Tuesday, September 04, 2007

Professor President

Jason Zengerle objects to Barack Obama listing "constitutional law professor" as part of his experience in "public service." Personally, I love that Obama was a law professor (technically a lecturer, since he wasn't tenure-track, but I've heard from U.Chicago sources that he had a tenure-track position whenever he wanted it--which he didn't). As I've relayed to many of my friends, after eight years of being run by an over-promoted fraternity leader, I could stand for a little brilliance in the Oval Office. And while, as an aspiring law professor, I've often joked with my friends that there are few people who would call training new lawyers a "public service," in all seriousness I think the scholars who are trying to illuminate our collective understanding of the law, and set budding attorneys on the right path, are truly doing a great deed for the American people, and deserve to be lauded for it.

Fortunately, virtually all the comments in Zengerle's post agree with me, so I'm not alone here.


Mark said...

Besides the obvious reason why you like this, is there any historical basis for thinking the Academic community is a good breeding ground for good Executives?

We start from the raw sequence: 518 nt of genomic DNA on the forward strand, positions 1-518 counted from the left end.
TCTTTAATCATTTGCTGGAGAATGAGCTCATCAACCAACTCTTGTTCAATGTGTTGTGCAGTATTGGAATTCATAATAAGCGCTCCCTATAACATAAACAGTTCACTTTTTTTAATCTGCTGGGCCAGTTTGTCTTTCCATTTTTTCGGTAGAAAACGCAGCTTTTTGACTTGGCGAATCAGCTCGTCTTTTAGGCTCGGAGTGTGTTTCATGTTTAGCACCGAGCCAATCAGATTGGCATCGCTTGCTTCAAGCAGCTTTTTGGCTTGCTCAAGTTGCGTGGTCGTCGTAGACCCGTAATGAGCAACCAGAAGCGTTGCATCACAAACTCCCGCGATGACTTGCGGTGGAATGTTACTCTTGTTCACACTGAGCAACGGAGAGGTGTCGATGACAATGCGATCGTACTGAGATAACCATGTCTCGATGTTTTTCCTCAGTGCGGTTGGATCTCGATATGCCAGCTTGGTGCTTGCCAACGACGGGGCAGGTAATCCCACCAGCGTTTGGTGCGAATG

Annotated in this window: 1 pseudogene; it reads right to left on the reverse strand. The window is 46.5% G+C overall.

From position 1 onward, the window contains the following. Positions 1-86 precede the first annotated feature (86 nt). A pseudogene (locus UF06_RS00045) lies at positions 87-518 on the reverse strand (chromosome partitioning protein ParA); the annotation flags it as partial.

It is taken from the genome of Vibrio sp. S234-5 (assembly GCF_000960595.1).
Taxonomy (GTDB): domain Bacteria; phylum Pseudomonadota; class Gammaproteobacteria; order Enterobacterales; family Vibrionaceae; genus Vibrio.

Who were our best "academically qualified" Presidents? Adams, Jefferson, Adams Jr, Wilson? Any others?

I'd think Washington and Lincoln were not.

If you go further back in history looking at Kings and Emporers of Rome/Byzantium, some were qualified. But again, weighing Great vs Horrible as Executive there finds academics in both camps.

It seems to me academic badging is at best a wash.

Anonymous said...

I have to agree with Mark, I'm not sure that the environment of academia is helpful for prospective presidential candidates.

David Schraub said...

I think Madison can be considered pretty scholarly, as well. And Bill Clinton ("What's Right With America", as one of my Facebook group puts it) was a Rhodes Scholar. But the rise of "academia" as we now know it didn't really take off until the turn of the century (legal academia, even a bit later), so it's tough to really make comparisons.

Obviously, being an academic by itself doesn't qualify one to be a President, and I can think of many academics who I definitely don't want as President. But that's true of any profession (there are a whole lot of Governors, Senators, and Representatives I don't want anywhere near the Oval Office). In general, though, I think that being a professor of Constitutional Law is an overall positive and beneficial experience that helps identify Obama as one of the brightest intellectual lights of his generation (and again, I'm absolutely convinced after the past eight years that we can't have another intellectually juvenile President).

PG said...

If it reduces the number of times the president says, "I'm not sure this is constitutional but I guess I'll let the courts figure it out" (cf. Bush signing McCain-Feingold), I think a strong background in constitutional law specifically could only be a plus. If his teaching experience were in antitrust (my favorite area of commercial law), it would be less useful. But given that the president's job in part is to uphold the Constitution, having a firm understanding of what it actually says and what it has been interpreted to mean would be nice.